The hands were those of Ed and Karen Hartman, the sugarmakers who run Indian Water Maple Co. in New Creek, W.Va., among the endless Allegheny ridges and hollows not too far from the Maryland line. Indian Water isn't a place to pick up some nice Vermont calendar art, or cute crafts. It is West Virginia real, a mom-and-pop operation run by mom and pop, and their three sons, plus Boots Shirley and Ron Oglesbee. It's the kind of maple sugar camp you and I would operate if we had the guts and determination and luck.
"Shoot, when we started 13 years ago, I knew more about making moonshine than making maple syrup," Ed said, with a smile in his eyes that I learned to watch for. Now he and the crew are tapping about 1,500 sugar and red maple trees in late winter to produce about 500 gallons of maple syrup each season.
"Most people don't think of West Virginia as maple syrup country, but the sugar maple is the state tree," Ed said. "There are probably about 50 sugar camps in the state." His own is probably one of the state's largest, and among the most accessible to Washington, which is about three hours due east on U.S. 50.
Just inside the door of the cooking house stood neat stacks of sap buckets enjoying semiretirement having been replaced by about eight miles of vacuum tubing that collects sap from 2,800 taps. Try to imagine a Red Cross blood drive with the donors standing tall across 25 acres of West Virginia hills. The larger donors might wear two or three taps, sharing without harm as much as 10 percent of the sap rising to fill and feed buds and branches.
The sap tastes sweeter than water, but not nearly sweet or thick enough for breakfast. To get pancake-worthy, 42 gallons of sap must be cooked down to a gallon of syrup in the camp's new diesel-fueled cooker, while the sugarmakers carefully watch the temperature and density dials. "Don't miss driving that wood truck," Karen Hartman said as she showed me the propane-heated canner, the final stage before the syrup enters the thousands of gray plastic bottles they sell through the mail, their general store and local fairs ($6.35 a pint, $9.75 a quart). The best of the run, the lightest-colored syrup, she will turn into maple sugar candy.
As Ed walked me up the ridge along one of the vacuum lines, I tried to see the woods as he does. The sugar maples have thin pointed buds and produce sap a bit sweeter than the red maples with their rounder buds. Gypsy moths have killed many oak trees, and the fallen trees and limbs, though they mean a lot of cleanup work, also leave holes in the canopy for new maples. Looking up into a cove of trees, his hand on the shoulder of his 7-year-old son, he said, "We could tap another thousand here."
There is no magical way to predict the start of the tapping season, he said. This year, the robins have flocked back early and the gnats drawn to the sap at the end of the season are already hanging around the first trees tapped. The end of the season, also weather-determined, is usually in late March, when the nights stay too long above freezing and the sap runs buddy and starts to take on a bitter smell.
Ed's power tapper was at the repair shop, so he showed me how he taps by hand, drilling a hole with a hand auger, then inserting the spout. He drives it softly into the tree. "Hear that change in sound?" Ed said. Tap, tap, tap, thunk. "That's when you know you have a good seal and the spout is home."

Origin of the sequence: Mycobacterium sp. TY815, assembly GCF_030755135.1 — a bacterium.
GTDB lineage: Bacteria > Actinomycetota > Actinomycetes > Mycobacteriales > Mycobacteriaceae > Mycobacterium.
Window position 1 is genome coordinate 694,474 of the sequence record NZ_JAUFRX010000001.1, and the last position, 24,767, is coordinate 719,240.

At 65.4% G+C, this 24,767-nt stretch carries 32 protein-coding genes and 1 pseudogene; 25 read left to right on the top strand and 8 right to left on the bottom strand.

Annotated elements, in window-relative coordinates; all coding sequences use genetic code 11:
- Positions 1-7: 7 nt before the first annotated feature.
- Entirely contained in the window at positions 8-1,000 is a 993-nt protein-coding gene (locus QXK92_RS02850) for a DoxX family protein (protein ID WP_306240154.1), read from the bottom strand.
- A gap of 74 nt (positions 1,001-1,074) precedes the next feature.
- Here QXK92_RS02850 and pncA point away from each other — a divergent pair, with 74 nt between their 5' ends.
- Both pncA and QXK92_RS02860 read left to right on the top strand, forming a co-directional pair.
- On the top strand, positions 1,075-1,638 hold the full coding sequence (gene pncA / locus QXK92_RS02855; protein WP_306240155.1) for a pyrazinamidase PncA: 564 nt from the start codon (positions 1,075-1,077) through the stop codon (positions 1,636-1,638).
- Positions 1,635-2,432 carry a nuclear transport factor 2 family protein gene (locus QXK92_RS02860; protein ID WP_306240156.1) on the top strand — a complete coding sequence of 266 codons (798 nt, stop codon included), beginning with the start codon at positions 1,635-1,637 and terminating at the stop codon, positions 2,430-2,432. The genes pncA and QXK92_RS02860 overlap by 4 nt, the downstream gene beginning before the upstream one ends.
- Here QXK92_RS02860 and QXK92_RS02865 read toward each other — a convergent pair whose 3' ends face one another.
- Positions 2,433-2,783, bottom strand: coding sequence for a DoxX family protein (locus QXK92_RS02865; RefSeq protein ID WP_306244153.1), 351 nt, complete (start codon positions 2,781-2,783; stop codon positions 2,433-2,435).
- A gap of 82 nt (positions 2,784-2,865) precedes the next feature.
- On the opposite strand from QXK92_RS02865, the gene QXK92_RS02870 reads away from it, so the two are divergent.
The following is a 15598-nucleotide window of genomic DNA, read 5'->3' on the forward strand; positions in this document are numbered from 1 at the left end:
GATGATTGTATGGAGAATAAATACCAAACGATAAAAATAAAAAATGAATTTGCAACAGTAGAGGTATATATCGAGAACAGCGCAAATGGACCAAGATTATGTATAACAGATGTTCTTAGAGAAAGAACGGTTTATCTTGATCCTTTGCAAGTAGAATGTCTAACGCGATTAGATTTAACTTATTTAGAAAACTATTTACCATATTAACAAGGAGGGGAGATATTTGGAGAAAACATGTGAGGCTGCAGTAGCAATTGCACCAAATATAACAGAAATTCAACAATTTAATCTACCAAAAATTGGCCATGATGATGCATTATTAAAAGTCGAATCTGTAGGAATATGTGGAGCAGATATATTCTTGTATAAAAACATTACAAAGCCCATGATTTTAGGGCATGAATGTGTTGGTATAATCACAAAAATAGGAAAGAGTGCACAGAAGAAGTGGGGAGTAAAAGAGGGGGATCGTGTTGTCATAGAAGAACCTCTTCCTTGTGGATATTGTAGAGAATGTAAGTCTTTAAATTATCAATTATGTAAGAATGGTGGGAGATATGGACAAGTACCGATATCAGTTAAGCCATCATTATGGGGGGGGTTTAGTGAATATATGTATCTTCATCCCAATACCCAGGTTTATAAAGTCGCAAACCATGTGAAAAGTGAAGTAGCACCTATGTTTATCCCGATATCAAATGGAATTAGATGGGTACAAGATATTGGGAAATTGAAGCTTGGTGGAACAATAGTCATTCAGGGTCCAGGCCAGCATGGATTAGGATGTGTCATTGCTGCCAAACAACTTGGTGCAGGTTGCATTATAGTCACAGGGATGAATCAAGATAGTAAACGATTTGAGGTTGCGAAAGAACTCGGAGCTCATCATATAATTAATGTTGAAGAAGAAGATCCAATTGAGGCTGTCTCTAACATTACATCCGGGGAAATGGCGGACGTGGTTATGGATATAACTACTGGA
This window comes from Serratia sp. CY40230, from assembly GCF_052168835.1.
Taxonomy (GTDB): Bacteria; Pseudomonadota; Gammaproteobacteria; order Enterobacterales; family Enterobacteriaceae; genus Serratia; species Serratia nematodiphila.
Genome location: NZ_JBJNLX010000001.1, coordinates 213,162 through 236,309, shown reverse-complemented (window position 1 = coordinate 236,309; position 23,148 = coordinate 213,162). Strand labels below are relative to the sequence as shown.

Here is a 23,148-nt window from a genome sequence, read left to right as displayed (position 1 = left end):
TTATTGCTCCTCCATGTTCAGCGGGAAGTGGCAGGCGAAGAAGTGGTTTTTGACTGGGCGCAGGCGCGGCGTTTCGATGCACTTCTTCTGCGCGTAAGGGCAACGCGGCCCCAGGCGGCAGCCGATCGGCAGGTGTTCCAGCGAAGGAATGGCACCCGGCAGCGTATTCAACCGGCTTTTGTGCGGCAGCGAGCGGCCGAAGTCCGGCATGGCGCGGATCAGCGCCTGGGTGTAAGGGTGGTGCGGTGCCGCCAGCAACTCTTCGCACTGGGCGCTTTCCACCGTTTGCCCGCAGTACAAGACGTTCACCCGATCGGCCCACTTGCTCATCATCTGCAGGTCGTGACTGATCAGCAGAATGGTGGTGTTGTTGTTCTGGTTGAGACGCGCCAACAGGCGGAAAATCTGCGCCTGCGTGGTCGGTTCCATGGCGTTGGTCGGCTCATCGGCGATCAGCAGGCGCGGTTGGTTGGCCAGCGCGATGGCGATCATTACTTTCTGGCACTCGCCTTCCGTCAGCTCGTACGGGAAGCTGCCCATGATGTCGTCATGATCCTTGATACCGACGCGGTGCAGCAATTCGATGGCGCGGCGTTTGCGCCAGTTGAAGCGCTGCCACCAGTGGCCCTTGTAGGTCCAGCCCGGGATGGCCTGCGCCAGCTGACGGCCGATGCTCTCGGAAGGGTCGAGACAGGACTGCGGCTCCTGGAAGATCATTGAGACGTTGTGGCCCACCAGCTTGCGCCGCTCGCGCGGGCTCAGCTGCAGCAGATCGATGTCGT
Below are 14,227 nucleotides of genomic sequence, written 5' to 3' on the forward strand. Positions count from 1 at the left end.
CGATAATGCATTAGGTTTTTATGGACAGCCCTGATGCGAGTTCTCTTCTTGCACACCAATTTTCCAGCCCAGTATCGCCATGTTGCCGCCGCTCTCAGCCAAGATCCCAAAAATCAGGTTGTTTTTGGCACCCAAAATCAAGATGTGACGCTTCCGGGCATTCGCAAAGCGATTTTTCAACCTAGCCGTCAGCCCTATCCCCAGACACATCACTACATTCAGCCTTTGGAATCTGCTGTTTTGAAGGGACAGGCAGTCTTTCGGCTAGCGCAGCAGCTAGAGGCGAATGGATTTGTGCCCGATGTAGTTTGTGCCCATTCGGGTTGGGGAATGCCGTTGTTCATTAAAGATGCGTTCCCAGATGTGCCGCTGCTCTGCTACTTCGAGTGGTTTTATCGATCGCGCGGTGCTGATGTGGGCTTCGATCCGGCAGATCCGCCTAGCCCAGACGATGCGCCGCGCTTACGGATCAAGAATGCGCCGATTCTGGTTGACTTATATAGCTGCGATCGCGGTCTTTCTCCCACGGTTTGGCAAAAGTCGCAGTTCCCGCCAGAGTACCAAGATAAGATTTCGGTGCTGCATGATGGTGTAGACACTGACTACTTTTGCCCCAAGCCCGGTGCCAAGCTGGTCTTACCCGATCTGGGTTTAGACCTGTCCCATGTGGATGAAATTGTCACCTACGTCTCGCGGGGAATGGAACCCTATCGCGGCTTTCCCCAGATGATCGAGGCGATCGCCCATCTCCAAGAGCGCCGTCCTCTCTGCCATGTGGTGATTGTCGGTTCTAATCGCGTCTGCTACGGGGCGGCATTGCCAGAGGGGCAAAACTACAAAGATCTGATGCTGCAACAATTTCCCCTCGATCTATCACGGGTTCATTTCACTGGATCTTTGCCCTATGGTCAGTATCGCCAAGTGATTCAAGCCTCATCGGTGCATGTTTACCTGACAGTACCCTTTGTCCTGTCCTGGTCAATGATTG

Later, as we sat over coffee next to the wood stove, Ed started talking in his serious tone about growing up on a farm in West Virginia. "We still used horses back then, especially when haying. Usually just a two-horse team. But sometimes my dad would add a third horse, a white one, and he always put him right between the two blacks."
A pause. He looked at me, challenging my mostly suburban upbringing, then asked, "Do you know why?"
I tried to apply all my vast scientific training to the complicated problem, which turned out to be just what he wanted me to do. I shrugged defeat.
"So we could pull a bigger load," he said with the slightest of smiles. I still have a lot to learn about simple living in complicated West Virginia.
More Maple: Virginia's 41st annual Highland Maple Festival (540/468-2550 or try http://personal.cfw.com /~highcc/maple.html) is this Saturday and Sunday and March 20-21 in Monterey and surrounding towns amid the rock-strewn ridges of Highland County, which calls itself Virginia's Switzerland and is about 3A hours from the Beltway. This is about the only time of the year when the county (population: about 2,500) gets crowded, as some 50,000 visitors come to visit the maple camps and the craft and antique shows spread around the county, plus sample the maple-themed pancakes and funnel cakes, barbecued chicken, fresh trout and other local foods, clogging, bluegrass, country-western dancing on Saturday nights and more. 1/4
The 29th annual Maple Syrup Heritage Festival is 10 to 3 this Saturday and Sunday and March 20-21 at Cunningham Falls State Park (301/271-7574; $3 entrance fee per person,) on U.S. 15 about 18 miles north of Frederick, Md. It offers samples of Maryland maple syrup, wagon rides, sausage and pancake breakfast, maple syrup on ice cream, demonstrations of old-fashioned sap boiling in an iron kettle, vendors and children's activities, including storytelling. 1/4
Next month (April 17-18 and 23-25) brings the 52nd annual Pennsylvania Maple Festival (814/634-0213) to Meyersdale, Pa. (I-68 west past Cumberland, Md., to Exit 22, about 12 miles north on U.S. 219). Admission ($4, $1 for ages 6-12) gets you demonstrations of the maple syrup process from sap to sugarcakes, plus a historical pageant ("Legend of the Magic Water"), arts and crafts, tours of historic sites, storytelling and other kid's activities, a troop encampment, quilt show, vendors antique cars and a parade.
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